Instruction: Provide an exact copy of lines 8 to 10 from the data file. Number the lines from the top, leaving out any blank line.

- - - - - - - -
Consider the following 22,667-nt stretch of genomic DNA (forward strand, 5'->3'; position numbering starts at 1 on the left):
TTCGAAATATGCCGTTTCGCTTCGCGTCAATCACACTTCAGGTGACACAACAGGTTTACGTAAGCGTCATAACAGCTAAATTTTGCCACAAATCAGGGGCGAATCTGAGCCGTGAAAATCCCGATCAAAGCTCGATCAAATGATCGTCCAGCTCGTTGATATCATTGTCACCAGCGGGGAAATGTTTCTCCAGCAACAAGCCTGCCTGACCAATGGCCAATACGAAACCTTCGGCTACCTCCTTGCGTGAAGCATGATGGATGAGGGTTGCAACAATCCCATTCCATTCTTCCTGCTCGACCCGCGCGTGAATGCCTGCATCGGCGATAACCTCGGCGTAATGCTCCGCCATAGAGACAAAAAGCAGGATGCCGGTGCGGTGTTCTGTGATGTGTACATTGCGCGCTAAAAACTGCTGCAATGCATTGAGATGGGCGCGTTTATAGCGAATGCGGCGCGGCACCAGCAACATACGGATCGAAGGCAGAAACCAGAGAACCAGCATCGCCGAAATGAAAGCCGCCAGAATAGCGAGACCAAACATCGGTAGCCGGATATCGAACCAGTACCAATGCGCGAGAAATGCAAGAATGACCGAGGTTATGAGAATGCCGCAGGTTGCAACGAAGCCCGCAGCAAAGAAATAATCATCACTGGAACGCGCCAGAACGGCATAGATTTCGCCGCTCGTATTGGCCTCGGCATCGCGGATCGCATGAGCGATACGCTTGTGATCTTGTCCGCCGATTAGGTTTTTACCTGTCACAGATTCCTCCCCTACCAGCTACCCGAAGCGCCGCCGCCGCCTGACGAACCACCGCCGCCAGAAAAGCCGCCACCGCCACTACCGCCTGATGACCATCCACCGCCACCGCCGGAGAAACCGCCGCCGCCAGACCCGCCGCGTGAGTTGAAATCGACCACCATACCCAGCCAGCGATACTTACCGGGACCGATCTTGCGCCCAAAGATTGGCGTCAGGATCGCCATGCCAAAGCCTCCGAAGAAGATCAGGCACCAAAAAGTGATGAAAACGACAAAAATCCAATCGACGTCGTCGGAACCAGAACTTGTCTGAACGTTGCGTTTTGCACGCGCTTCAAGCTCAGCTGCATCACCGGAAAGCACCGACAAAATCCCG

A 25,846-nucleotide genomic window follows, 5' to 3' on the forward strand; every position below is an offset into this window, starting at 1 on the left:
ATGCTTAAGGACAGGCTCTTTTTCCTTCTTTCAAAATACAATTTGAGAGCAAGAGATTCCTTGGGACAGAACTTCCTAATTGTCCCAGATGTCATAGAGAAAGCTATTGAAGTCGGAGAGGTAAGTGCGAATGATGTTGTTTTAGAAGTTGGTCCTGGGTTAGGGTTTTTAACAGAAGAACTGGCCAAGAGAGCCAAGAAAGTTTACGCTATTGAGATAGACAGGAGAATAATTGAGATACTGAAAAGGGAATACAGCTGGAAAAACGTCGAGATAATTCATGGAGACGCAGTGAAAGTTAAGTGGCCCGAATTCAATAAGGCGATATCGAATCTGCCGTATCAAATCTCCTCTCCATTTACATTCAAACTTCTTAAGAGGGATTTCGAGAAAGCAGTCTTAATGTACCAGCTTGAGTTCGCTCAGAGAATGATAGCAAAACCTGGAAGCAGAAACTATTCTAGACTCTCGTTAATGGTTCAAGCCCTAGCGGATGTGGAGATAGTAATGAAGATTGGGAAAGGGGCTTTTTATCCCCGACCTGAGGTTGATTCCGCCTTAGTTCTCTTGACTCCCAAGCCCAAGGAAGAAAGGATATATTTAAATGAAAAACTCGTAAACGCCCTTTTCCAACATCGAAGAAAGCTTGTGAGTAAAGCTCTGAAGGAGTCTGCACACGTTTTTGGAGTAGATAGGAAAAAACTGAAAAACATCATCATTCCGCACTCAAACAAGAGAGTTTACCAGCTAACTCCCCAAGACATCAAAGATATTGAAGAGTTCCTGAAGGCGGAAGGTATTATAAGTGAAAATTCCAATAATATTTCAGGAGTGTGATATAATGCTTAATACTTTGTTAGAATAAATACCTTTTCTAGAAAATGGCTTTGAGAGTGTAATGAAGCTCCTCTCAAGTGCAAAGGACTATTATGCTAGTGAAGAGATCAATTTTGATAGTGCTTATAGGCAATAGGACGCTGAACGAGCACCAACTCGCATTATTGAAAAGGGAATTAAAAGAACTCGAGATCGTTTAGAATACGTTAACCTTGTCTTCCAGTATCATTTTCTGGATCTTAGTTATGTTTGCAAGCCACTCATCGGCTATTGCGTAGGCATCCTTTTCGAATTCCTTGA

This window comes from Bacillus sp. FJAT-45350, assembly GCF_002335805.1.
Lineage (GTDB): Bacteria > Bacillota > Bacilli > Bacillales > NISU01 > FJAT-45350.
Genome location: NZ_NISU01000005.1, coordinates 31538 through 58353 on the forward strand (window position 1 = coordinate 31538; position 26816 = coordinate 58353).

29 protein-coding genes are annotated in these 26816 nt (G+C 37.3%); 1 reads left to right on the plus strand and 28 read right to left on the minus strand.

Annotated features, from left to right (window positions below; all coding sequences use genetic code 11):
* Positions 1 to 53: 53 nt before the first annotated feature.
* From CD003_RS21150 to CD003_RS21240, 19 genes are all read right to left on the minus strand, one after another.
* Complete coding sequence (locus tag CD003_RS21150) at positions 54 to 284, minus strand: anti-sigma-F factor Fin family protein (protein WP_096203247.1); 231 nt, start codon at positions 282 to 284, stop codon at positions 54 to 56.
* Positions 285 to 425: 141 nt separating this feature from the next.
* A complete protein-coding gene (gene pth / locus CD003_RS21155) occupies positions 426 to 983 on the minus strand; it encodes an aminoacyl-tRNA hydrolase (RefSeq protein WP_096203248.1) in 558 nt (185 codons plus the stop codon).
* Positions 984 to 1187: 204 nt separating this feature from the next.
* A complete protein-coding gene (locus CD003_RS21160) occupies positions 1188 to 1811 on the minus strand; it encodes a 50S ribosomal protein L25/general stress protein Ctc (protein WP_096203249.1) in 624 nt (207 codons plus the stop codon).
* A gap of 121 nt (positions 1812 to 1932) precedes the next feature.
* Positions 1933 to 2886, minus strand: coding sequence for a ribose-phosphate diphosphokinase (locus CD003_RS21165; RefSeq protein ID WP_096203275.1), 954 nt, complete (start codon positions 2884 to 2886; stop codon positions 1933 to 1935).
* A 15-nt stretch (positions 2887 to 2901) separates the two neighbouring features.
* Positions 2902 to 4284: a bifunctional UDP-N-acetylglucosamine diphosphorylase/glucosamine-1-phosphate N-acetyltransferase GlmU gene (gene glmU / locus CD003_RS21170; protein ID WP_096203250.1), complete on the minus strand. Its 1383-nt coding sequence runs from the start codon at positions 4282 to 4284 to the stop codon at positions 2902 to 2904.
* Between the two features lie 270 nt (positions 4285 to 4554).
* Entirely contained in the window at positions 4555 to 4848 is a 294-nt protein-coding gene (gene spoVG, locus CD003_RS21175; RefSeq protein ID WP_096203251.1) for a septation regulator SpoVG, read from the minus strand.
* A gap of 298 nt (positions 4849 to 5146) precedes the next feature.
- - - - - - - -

29 protein-coding genes are annotated in these 26816 nt (G+C 37.3%); 1 reads left to right on the plus strand and 28 read right to left on the minus strand.

Annotated features, from left to right (window positions below; all coding sequences use genetic code 11):
* Positions 1 to 53: 53 nt before the first annotated feature.